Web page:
I recently participated in a great discussion with a group of Black Belts in my SSBB exam review class. We were talking aboutthe importance of “walking the process” to understand it. Several BBs had the experience of managers trying to create a process map in a back room somewhere – these managers swore that their map represented reality, until they actually were forced to go out onto the “shop floor” (however that translates to a particular environment) and had their “aha” moment.
One of the things we discussed was the so-called “Hawthorne” effect, which is generally used these days to describe the way workers will do their best, or the expected, while being observed for time studies. This abnormal performance may skew observational data when only a few workers are being observed over a short period of time.
However, one of the BBs pointed out that they had seen the reverse – workers slowing down or doing things inefficiently while they were being watched. Why would that happen?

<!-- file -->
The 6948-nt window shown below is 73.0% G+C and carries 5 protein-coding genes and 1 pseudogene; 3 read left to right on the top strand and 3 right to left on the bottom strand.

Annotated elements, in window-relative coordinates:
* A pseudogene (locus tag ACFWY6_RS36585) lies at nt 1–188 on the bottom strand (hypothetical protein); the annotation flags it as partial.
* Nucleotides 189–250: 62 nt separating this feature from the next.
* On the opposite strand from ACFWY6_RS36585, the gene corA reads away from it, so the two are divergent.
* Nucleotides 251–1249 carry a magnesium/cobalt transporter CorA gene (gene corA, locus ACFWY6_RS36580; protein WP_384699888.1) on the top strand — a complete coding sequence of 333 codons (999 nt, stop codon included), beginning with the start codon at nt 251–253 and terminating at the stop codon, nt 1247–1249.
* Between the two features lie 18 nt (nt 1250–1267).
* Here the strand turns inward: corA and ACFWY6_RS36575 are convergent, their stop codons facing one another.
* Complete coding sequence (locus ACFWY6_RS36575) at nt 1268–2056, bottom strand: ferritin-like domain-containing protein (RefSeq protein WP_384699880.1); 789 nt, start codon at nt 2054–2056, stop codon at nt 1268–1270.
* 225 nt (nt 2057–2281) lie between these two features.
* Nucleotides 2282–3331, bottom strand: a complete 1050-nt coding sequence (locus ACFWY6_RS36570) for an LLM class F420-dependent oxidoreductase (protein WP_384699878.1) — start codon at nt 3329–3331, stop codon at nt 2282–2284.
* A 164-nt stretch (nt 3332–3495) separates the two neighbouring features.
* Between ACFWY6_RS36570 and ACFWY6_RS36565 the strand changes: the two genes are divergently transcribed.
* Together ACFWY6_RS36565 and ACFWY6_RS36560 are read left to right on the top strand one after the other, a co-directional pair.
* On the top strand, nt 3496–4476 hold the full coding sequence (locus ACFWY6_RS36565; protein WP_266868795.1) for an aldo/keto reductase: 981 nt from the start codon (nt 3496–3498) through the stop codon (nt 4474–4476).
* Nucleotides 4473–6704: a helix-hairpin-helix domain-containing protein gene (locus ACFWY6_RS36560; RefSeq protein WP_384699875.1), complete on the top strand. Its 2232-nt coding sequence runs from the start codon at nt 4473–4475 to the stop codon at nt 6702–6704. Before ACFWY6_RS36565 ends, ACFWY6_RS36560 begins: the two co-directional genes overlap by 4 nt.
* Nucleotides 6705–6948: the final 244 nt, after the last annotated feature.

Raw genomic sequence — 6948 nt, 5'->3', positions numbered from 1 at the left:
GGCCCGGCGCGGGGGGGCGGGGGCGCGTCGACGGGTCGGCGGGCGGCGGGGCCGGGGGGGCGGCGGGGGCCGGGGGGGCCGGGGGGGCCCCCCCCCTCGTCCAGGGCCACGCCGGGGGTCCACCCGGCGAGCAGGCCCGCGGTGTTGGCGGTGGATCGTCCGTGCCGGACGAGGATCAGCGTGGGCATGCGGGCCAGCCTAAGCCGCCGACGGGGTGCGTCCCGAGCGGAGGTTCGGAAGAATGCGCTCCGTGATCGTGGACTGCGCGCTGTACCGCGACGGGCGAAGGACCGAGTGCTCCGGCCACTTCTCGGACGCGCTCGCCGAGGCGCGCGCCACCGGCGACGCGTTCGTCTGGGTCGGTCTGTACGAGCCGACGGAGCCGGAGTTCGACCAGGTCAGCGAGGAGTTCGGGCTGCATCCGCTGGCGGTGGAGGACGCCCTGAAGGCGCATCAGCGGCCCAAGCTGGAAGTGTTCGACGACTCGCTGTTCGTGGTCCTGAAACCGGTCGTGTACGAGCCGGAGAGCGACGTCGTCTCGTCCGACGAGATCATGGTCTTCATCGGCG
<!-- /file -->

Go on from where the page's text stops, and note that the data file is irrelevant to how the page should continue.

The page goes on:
It turns out that it hinged on the workers’ perceptions of why they were being watched. If they felt that their own performance was being rated, they tended to do their best to appear worthy of a possible raise, promotion, or other reward.
If, however, they felt that the management was doing time studies to try to increase productivity, or justify fewer employees, the workers tended to slow down so they wouldn’t be responsible for layoffs of themselves or others. In these cases, the workers assumed that the ultimate goal of the Six Sigma project was being done to reduce the number of employees, so why should they jeopardize their own jobs?
I’d never run into the second scenario before, in my experience in healthcare. I wondered whether other Belts had seen different scenarios while making time studies or observations for their projects, and how it affected their “Measure” phase. I also wonder how to be sensitive to either effect when measuring for my next project.
Would any of you like to sharerelated experiencesfromprojects that you have been involved in?